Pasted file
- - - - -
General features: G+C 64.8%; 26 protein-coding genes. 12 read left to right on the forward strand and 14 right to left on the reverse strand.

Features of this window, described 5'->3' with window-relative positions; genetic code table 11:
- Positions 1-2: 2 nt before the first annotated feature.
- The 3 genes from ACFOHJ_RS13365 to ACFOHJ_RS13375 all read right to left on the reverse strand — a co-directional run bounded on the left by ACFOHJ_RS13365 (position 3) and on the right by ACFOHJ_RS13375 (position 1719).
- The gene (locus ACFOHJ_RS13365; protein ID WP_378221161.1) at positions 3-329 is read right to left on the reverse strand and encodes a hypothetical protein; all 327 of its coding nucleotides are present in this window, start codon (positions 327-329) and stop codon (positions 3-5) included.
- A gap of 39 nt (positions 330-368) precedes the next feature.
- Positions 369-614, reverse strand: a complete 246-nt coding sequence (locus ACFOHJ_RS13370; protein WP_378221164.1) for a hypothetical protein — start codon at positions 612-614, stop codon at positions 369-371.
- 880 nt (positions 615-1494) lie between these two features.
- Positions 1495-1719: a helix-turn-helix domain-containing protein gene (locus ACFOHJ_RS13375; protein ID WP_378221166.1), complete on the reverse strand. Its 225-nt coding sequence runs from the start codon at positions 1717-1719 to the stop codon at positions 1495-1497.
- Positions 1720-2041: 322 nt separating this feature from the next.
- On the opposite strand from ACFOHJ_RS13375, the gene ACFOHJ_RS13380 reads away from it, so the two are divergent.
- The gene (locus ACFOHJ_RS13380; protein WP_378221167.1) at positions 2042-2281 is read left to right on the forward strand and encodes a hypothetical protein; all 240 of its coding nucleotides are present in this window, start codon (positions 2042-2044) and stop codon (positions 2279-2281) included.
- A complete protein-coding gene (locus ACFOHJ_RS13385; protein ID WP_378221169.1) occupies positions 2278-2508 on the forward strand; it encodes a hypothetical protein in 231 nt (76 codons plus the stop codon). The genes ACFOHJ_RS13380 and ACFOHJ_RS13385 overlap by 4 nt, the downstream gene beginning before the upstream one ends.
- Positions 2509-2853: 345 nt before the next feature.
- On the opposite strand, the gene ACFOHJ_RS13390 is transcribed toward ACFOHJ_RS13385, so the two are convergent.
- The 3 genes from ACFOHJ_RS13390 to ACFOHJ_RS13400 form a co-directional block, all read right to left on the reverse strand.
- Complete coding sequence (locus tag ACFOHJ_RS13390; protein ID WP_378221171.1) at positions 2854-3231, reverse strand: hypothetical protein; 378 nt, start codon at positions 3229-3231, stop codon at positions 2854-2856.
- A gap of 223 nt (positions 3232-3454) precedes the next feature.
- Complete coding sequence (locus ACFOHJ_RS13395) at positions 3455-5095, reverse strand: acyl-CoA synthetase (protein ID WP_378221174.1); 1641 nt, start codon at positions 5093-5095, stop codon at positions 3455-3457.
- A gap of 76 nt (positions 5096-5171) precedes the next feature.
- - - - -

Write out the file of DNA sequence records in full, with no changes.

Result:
General features: G+C 64.8%; 26 protein-coding genes. 12 read left to right on the forward strand and 14 right to left on the reverse strand.

Features of this window, described 5'->3' with window-relative positions; genetic code table 11:
- Positions 1-2: 2 nt before the first annotated feature.
- The 3 genes from ACFOHJ_RS13365 to ACFOHJ_RS13375 all read right to left on the reverse strand — a co-directional run bounded on the left by ACFOHJ_RS13365 (position 3) and on the right by ACFOHJ_RS13375 (position 1719).
- The gene (locus ACFOHJ_RS13365; protein ID WP_378221161.1) at positions 3-329 is read right to left on the reverse strand and encodes a hypothetical protein; all 327 of its coding nucleotides are present in this window, start codon (positions 327-329) and stop codon (positions 3-5) included.
- A gap of 39 nt (positions 330-368) precedes the next feature.
- Positions 369-614, reverse strand: a complete 246-nt coding sequence (locus ACFOHJ_RS13370; protein WP_378221164.1) for a hypothetical protein — start codon at positions 612-614, stop codon at positions 369-371.
- 880 nt (positions 615-1494) lie between these two features.
- Positions 1495-1719: a helix-turn-helix domain-containing protein gene (locus ACFOHJ_RS13375; protein ID WP_378221166.1), complete on the reverse strand. Its 225-nt coding sequence runs from the start codon at positions 1717-1719 to the stop codon at positions 1495-1497.
- Positions 1720-2041: 322 nt separating this feature from the next.
- On the opposite strand from ACFOHJ_RS13375, the gene ACFOHJ_RS13380 reads away from it, so the two are divergent.
- The gene (locus ACFOHJ_RS13380; protein WP_378221167.1) at positions 2042-2281 is read left to right on the forward strand and encodes a hypothetical protein; all 240 of its coding nucleotides are present in this window, start codon (positions 2042-2044) and stop codon (positions 2279-2281) included.
- A complete protein-coding gene (locus ACFOHJ_RS13385; protein ID WP_378221169.1) occupies positions 2278-2508 on the forward strand; it encodes a hypothetical protein in 231 nt (76 codons plus the stop codon). The genes ACFOHJ_RS13380 and ACFOHJ_RS13385 overlap by 4 nt, the downstream gene beginning before the upstream one ends.
- Positions 2509-2853: 345 nt before the next feature.
- On the opposite strand, the gene ACFOHJ_RS13390 is transcribed toward ACFOHJ_RS13385, so the two are convergent.
- The 3 genes from ACFOHJ_RS13390 to ACFOHJ_RS13400 form a co-directional block, all read right to left on the reverse strand.
- Complete coding sequence (locus tag ACFOHJ_RS13390; protein ID WP_378221171.1) at positions 2854-3231, reverse strand: hypothetical protein; 378 nt, start codon at positions 3229-3231, stop codon at positions 2854-2856.
- A gap of 223 nt (positions 3232-3454) precedes the next feature.
- Complete coding sequence (locus ACFOHJ_RS13395) at positions 3455-5095, reverse strand: acyl-CoA synthetase (protein ID WP_378221174.1); 1641 nt, start codon at positions 5093-5095, stop codon at positions 3455-3457.
- A gap of 76 nt (positions 5096-5171) precedes the next feature.